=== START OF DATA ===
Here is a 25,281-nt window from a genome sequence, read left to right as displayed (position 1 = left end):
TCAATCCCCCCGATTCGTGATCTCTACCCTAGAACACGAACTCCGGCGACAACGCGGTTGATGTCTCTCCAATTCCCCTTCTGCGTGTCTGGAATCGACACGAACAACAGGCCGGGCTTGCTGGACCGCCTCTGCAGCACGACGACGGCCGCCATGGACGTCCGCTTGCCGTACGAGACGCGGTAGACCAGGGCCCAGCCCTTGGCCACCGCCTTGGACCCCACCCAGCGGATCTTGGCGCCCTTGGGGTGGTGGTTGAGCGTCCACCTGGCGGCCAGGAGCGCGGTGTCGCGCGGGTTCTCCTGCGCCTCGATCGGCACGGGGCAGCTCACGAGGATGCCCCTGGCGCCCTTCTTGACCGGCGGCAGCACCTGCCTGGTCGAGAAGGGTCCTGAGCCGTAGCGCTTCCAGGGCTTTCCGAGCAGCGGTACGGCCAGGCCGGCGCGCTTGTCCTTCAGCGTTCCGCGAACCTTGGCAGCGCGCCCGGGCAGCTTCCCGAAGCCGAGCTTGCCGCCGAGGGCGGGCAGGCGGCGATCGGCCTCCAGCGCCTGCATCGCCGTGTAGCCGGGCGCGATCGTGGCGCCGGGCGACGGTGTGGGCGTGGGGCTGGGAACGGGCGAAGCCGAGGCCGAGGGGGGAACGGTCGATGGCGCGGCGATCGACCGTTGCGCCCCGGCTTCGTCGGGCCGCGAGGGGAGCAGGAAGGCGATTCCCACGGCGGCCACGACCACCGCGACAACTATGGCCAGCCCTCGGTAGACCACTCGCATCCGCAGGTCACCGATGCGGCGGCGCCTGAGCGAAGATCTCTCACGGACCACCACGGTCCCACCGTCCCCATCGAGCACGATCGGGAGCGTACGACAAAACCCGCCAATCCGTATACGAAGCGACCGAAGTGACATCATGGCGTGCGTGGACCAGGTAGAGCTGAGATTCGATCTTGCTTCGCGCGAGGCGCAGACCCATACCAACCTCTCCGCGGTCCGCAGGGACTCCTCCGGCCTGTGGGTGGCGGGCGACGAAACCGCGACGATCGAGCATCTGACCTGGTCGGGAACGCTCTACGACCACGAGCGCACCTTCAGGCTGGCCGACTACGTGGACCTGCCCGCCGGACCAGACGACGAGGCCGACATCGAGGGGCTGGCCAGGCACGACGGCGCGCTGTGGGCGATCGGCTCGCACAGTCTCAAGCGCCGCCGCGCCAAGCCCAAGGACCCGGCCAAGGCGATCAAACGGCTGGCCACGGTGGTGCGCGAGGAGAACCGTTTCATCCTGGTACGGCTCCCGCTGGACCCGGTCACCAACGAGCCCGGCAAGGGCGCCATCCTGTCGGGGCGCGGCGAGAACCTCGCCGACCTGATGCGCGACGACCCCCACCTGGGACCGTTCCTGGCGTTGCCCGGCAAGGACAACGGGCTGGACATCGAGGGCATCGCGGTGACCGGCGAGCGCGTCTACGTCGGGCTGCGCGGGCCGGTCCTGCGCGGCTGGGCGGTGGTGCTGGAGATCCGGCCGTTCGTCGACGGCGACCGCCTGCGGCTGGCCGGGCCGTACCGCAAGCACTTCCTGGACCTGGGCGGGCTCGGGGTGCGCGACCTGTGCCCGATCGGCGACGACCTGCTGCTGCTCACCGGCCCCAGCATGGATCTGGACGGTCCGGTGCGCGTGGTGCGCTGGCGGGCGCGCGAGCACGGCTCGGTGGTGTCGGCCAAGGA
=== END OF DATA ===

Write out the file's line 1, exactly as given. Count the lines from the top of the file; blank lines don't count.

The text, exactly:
Here is a 25,281-nt window from a genome sequence, read left to right as displayed (position 1 = left end):